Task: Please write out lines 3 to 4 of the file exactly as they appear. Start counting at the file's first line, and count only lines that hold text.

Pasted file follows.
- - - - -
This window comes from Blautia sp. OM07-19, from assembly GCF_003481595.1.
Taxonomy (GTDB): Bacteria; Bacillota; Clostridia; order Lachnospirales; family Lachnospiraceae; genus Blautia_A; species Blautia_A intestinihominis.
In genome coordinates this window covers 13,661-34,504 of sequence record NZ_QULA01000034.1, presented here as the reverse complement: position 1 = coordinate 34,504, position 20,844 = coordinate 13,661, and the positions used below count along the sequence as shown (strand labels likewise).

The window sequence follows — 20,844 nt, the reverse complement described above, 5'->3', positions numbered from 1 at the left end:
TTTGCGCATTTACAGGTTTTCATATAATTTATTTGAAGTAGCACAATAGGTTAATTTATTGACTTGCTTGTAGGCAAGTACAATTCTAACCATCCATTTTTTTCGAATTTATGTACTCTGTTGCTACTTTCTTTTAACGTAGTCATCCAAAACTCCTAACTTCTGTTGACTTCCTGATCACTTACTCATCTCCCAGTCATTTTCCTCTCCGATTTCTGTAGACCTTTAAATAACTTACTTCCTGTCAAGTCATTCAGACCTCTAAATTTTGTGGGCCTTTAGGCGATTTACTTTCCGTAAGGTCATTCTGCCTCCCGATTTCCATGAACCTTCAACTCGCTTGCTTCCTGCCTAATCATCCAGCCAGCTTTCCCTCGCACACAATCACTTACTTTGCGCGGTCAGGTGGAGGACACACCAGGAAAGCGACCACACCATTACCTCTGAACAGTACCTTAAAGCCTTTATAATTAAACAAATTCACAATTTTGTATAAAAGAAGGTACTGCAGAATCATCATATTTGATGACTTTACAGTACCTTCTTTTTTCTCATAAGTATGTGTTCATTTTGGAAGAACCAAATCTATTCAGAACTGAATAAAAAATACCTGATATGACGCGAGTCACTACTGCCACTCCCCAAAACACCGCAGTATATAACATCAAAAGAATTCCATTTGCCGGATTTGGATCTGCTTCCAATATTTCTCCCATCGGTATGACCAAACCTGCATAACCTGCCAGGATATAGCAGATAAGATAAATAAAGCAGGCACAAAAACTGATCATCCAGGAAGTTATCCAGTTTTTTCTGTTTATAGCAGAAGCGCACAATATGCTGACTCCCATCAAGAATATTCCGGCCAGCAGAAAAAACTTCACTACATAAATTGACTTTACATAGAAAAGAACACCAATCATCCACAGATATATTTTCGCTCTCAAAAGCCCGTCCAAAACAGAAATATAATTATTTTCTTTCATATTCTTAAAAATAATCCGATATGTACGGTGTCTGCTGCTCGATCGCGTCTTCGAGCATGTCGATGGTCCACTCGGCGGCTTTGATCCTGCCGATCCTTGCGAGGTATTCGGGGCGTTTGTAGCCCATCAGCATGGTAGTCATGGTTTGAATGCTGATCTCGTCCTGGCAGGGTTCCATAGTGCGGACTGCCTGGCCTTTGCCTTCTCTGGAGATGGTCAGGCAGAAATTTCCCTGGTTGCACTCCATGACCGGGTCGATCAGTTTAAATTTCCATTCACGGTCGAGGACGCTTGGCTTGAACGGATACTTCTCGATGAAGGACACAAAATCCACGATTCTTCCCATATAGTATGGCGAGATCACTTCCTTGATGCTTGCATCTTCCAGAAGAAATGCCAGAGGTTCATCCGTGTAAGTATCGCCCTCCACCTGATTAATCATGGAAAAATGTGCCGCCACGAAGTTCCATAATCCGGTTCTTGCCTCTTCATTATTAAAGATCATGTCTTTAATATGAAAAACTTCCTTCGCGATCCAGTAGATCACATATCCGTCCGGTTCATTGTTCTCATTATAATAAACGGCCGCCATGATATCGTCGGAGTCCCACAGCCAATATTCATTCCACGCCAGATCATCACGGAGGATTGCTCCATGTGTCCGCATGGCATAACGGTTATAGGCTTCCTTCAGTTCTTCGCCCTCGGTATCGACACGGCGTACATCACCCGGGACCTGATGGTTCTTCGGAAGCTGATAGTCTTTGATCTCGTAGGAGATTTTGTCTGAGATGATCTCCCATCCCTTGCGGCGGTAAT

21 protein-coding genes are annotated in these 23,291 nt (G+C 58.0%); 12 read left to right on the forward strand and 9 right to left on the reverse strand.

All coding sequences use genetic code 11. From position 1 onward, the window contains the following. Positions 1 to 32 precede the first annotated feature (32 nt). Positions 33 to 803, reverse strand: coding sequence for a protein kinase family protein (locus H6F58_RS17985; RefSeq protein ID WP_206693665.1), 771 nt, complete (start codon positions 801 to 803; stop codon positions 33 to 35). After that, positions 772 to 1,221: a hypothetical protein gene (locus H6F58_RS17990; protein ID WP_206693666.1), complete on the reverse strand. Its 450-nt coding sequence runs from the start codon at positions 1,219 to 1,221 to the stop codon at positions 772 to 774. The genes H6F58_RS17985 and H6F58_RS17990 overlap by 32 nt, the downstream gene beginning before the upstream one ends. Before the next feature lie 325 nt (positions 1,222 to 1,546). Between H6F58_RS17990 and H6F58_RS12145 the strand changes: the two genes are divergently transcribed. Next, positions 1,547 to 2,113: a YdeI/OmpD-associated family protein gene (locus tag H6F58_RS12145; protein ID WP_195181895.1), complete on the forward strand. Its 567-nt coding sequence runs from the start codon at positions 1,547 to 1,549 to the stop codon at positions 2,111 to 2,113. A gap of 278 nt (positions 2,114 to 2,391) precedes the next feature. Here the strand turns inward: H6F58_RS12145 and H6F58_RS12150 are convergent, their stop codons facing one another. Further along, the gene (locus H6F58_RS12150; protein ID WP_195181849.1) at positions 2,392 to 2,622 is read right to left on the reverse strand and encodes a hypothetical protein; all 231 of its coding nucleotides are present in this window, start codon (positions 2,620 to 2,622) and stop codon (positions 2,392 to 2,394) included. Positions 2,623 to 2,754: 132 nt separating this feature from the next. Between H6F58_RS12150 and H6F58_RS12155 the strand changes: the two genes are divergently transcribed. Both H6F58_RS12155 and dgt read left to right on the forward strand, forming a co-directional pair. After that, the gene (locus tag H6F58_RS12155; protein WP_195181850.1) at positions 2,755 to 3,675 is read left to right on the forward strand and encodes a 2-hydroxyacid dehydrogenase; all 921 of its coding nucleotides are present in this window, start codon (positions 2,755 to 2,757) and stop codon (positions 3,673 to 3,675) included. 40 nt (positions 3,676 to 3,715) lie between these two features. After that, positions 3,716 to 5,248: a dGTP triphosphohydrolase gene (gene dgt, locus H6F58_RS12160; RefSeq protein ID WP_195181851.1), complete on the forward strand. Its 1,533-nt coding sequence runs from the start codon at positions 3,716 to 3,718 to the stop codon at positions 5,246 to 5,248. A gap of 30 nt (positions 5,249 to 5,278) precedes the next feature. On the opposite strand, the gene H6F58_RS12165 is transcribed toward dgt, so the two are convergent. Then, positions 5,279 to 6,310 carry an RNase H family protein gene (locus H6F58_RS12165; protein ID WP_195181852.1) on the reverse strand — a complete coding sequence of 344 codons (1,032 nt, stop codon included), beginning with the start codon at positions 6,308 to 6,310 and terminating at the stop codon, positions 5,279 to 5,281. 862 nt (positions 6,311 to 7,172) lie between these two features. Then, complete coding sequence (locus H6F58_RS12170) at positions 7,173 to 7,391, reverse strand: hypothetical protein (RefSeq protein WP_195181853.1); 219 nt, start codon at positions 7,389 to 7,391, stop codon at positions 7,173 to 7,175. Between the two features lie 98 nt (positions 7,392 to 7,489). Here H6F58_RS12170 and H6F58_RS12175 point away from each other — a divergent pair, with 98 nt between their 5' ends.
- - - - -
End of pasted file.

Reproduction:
In genome coordinates this window covers 13,661-34,504 of sequence record NZ_QULA01000034.1, presented here as the reverse complement: position 1 = coordinate 34,504, position 20,844 = coordinate 13,661, and the positions used below count along the sequence as shown (strand labels likewise).

The window sequence follows — 20,844 nt, the reverse complement described above, 5'->3', positions numbered from 1 at the left end: